That said, the Surface Pro 3 (starting at $799, £639, AU$979) is hamstrung by flaws that cannot be ignored. Namely, the battery life might be in line with most Ultrabooks, but isn't close to what Apple's leading laptop and top tablet. Then there's the added cost of having the Type Cover billed as a separate accessory. However, this Windows tablet is still cheaper than getting the lowest spec iPad Air and 13-inch MacBook Air combined, even with the Type Cover, and that's the point.
On paper, this slate is also more powerful than either Apple device, not to mention most other comparably priced laptops and tablets. The Surface Pro 3 might not be perfect, but it's far and wide the brightest shining example of a potential tablet takeover. If you're not concerned about a downgraded performance, consider the new Surface 3, which doesn't provide as much kick as the Pro, but is lighter and a lot cheaper.
Dell XPS 18
A large Windows slate to comfortably use around the house
The Dell XPS 18 blows away any notion that all-in-ones are hulking great machines tied to desks. Instead it's an 18.5-inch Windows 8 tablet you can carry around the house and out to the cafe, assuming your bag is big enough to carry it.
The Dell XPS 18 also ships with a charging stand, Bluetooth mouse and keyboard that all turns it into a desktop machine. Thanks to it's gorgeous 18.5-inch screen, it's a great choice for online TV addicts. It's a capable PC too thanks to its Intel Core i7 CPU, Intel HD 4400 graphics and 8GB of RAM at the top end.
Read: Dell XPS 18 review
This cheap Windows tablet brings more than savings
With most cheap tablets you get what you paid for and end up having more headaches than its worth in the long run. The Pipo W2, on the other hand offers surprisingly more than you would think with its $164 (about £121, AU$216) sticker price. For the price you'll get a more than capable Intel Bay Trail Atom processor-powered tablet that comes with an included year of one-year subscription to Office 365 for personal use.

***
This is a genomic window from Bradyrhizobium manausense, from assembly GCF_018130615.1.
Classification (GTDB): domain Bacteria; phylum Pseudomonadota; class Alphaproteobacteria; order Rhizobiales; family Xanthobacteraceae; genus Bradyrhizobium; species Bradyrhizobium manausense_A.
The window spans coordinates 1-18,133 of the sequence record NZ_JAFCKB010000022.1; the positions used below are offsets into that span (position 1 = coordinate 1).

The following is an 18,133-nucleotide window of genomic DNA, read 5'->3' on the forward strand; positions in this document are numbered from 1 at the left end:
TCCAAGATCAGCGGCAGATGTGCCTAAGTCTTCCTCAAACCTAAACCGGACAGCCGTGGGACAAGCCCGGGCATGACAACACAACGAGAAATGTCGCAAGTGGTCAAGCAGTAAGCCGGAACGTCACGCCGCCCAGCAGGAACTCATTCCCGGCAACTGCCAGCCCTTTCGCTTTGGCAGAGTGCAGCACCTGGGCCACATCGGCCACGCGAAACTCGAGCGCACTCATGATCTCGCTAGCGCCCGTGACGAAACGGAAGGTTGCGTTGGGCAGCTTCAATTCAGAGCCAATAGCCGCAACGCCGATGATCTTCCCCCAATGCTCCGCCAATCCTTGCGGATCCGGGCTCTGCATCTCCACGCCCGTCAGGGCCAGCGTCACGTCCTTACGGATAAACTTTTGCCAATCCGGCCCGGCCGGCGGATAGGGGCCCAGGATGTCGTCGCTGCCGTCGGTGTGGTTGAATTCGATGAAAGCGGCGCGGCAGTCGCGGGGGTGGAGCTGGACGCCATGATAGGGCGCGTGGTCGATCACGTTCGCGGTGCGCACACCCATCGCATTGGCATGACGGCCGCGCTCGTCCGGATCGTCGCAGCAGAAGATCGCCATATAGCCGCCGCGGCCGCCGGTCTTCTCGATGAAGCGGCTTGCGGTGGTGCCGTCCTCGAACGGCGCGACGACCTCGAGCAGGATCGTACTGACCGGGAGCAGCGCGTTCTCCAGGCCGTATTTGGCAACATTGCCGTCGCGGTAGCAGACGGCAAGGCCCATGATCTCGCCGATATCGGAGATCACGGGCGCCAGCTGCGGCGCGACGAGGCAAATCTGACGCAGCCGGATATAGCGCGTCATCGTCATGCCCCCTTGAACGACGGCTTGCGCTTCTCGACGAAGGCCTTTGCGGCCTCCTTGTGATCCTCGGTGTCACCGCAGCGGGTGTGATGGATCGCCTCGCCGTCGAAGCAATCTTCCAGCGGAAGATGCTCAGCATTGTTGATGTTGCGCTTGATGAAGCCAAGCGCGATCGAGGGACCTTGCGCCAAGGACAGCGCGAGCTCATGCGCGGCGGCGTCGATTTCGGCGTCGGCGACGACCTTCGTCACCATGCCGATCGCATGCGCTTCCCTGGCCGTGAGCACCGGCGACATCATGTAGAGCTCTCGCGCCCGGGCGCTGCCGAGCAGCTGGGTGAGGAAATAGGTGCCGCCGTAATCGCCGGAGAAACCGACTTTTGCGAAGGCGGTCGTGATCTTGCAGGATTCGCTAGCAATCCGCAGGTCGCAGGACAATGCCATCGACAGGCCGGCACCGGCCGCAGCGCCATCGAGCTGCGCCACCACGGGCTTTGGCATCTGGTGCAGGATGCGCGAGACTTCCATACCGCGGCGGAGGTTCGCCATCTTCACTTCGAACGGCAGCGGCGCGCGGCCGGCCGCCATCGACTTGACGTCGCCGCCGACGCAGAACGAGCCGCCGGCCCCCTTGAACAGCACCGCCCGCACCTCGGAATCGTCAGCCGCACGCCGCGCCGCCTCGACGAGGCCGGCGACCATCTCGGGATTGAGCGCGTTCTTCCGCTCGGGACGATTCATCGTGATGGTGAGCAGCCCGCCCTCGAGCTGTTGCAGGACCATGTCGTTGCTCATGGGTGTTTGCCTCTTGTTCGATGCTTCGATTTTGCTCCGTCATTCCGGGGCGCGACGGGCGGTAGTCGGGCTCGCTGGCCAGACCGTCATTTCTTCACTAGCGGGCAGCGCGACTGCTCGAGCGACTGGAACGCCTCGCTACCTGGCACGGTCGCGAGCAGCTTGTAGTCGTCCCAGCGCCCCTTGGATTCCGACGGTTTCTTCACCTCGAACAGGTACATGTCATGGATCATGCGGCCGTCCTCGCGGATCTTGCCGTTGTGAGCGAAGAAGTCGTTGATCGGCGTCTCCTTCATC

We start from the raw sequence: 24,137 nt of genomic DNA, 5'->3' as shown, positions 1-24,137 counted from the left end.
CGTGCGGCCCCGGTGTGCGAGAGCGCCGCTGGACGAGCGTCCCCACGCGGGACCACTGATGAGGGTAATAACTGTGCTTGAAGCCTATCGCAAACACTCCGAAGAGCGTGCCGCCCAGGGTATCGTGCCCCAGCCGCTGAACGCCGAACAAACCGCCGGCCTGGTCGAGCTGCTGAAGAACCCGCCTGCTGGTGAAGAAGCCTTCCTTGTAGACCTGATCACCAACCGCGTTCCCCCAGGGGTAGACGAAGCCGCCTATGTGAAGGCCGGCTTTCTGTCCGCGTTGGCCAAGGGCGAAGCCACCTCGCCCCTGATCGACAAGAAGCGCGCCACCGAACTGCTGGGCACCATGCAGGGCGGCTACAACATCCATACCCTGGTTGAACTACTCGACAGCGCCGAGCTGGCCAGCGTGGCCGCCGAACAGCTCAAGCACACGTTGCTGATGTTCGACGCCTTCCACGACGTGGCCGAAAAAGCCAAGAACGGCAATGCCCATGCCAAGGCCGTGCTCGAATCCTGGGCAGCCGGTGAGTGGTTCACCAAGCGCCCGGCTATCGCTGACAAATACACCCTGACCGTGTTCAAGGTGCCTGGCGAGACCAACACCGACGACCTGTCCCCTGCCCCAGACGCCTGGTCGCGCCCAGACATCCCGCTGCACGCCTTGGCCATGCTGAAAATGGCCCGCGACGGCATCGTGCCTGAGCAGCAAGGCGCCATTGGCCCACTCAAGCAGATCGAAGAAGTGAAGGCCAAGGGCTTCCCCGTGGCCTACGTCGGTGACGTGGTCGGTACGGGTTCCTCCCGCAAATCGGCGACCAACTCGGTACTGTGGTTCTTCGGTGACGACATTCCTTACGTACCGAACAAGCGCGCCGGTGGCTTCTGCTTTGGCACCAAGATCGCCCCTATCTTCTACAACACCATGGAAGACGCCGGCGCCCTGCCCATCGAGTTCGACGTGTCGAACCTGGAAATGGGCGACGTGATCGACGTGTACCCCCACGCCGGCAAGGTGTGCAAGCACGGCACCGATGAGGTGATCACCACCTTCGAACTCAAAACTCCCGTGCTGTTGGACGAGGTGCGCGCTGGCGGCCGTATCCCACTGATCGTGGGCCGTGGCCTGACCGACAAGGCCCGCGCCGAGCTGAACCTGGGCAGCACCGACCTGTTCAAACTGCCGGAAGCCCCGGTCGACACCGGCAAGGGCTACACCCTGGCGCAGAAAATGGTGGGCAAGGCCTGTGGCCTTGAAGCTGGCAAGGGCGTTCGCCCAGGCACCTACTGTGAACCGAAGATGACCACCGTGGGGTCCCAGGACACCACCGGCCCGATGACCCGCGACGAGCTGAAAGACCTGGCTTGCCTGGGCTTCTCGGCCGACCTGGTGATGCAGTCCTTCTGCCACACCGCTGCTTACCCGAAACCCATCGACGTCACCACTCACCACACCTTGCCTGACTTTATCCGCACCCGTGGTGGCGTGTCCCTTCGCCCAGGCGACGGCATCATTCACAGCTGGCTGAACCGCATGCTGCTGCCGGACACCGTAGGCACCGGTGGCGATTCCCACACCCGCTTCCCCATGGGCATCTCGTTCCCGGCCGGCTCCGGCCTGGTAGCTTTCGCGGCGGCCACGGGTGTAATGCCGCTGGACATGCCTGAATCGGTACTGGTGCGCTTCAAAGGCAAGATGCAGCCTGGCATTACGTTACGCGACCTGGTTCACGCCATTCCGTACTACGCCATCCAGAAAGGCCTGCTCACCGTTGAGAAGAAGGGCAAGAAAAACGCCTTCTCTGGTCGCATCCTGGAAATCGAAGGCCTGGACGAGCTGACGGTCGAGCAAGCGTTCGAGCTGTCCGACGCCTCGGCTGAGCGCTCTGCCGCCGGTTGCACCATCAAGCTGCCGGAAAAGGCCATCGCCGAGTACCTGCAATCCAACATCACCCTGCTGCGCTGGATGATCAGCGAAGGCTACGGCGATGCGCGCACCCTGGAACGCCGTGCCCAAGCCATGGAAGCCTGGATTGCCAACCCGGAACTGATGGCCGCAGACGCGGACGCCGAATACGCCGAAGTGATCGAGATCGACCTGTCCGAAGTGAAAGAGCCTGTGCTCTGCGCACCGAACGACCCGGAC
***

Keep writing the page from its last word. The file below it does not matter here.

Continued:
What's more, the Pipo W2 is well built. You won't find any loose or poorly glued parts, meanwhile the the 8-inch screen is sharp and shows no apparent gaps anywhere. One thing you'll need to bear in mind is that this tablet hits the lowest rung of the PC ladder. Still that won't stop you from running Windows right out of the box. Add a monitor, a keyboard and mouse and you've got a fully functional desktop computer as well.
Read: Pipo W2 review
A cheap, and surprisingly capable, Windows tablet you can buy
If you like to watch Youtube, check your emails, Twitter or Facebook, the Linx 7 comes at an absolute bargain. It's fast, well-built, packed with features squeezed into a very handy form factor and is one of the cheapest tablets on the market priced at £69 (about $102, AU$134).
It comes as a fully functional PC you can stow in your jacket or set at home with a monitor or television (with a HDMI port), plus a keyboard and mouse plugged in via a USB hub. And ohand don't forget that Office 365 Personal also comes included. The Linx 7 is a symbol of what can be achieved for less £100 (and possibly closer to £50). Windows 8.1 might not be the ideal OS for a tablet format but you simply can't argue about the sheer value for money that this device packs.
Read: Lynx 7 review